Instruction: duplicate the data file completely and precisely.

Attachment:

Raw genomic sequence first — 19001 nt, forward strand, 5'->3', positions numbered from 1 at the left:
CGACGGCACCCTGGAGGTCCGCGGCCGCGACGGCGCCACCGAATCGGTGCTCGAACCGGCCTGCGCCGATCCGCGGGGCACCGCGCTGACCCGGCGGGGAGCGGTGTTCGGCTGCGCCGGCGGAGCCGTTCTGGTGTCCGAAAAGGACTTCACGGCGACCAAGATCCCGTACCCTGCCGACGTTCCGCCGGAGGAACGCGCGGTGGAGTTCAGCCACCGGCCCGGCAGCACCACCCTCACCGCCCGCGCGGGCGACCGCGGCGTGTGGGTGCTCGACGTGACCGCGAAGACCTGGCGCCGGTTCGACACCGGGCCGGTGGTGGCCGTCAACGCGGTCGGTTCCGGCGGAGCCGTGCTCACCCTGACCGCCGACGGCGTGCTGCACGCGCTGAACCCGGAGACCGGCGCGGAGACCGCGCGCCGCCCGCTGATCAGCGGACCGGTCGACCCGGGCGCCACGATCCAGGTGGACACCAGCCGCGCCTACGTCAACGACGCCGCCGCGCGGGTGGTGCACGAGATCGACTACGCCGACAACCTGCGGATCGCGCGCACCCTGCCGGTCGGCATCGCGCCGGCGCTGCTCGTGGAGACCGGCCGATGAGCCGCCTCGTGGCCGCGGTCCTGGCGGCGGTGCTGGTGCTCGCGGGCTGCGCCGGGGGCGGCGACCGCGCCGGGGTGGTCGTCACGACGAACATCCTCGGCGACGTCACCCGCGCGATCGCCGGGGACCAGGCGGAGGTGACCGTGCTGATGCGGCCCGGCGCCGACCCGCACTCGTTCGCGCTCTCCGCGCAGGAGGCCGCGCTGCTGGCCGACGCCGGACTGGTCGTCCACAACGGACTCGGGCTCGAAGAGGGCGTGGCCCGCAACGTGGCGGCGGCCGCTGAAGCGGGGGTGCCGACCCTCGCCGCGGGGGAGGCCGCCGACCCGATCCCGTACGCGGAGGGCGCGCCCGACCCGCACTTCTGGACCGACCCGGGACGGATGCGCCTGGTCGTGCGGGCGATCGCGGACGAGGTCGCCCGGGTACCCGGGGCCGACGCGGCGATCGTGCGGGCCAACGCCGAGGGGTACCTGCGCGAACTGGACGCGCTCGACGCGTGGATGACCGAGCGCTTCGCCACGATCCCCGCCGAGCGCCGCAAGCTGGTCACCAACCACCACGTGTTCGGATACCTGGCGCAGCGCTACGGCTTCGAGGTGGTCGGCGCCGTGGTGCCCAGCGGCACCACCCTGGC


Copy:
Raw genomic sequence first — 19001 nt, forward strand, 5'->3', positions numbered from 1 at the left:
CGACGGCACCCTGGAGGTCCGCGGCCGCGACGGCGCCACCGAATCGGTGCTCGAACCGGCCTGCGCCGATCCGCGGGGCACCGCGCTGACCCGGCGGGGAGCGGTGTTCGGCTGCGCCGGCGGAGCCGTTCTGGTGTCCGAAAAGGACTTCACGGCGACCAAGATCCCGTACCCTGCCGACGTTCCGCCGGAGGAACGCGCGGTGGAGTTCAGCCACCGGCCCGGCAGCACCACCCTCACCGCCCGCGCGGGCGACCGCGGCGTGTGGGTGCTCGACGTGACCGCGAAGACCTGGCGCCGGTTCGACACCGGGCCGGTGGTGGCCGTCAACGCGGTCGGTTCCGGCGGAGCCGTGCTCACCCTGACCGCCGACGGCGTGCTGCACGCGCTGAACCCGGAGACCGGCGCGGAGACCGCGCGCCGCCCGCTGATCAGCGGACCGGTCGACCCGGGCGCCACGATCCAGGTGGACACCAGCCGCGCCTACGTCAACGACGCCGCCGCGCGGGTGGTGCACGAGATCGACTACGCCGACAACCTGCGGATCGCGCGCACCCTGCCGGTCGGCATCGCGCCGGCGCTGCTCGTGGAGACCGGCCGATGAGCCGCCTCGTGGCCGCGGTCCTGGCGGCGGTGCTGGTGCTCGCGGGCTGCGCCGGGGGCGGCGACCGCGCCGGGGTGGTCGTCACGACGAACATCCTCGGCGACGTCACCCGCGCGATCGCCGGGGACCAGGCGGAGGTGACCGTGCTGATGCGGCCCGGCGCCGACCCGCACTCGTTCGCGCTCTCCGCGCAGGAGGCCGCGCTGCTGGCCGACGCCGGACTGGTCGTCCACAACGGACTCGGGCTCGAAGAGGGCGTGGCCCGCAACGTGGCGGCGGCCGCTGAAGCGGGGGTGCCGACCCTCGCCGCGGGGGAGGCCGCCGACCCGATCCCGTACGCGGAGGGCGCGCCCGACCCGCACTTCTGGACCGACCCGGGACGGATGCGCCTGGTCGTGCGGGCGATCGCGGACGAGGTCGCCCGGGTACCCGGGGCCGACGCGGCGATCGTGCGGGCCAACGCCGAGGGGTACCTGCGCGAACTGGACGCGCTCGACGCGTGGATGACCGAGCGCTTCGCCACGATCCCCGCCGAGCGCCGCAAGCTGGTCACCAACCACCACGTGTTCGGATACCTGGCGCAGCGCTACGGCTTCGAGGTGGTCGGCGCCGTGGTGCCCAGCGGCACCACCCTGGC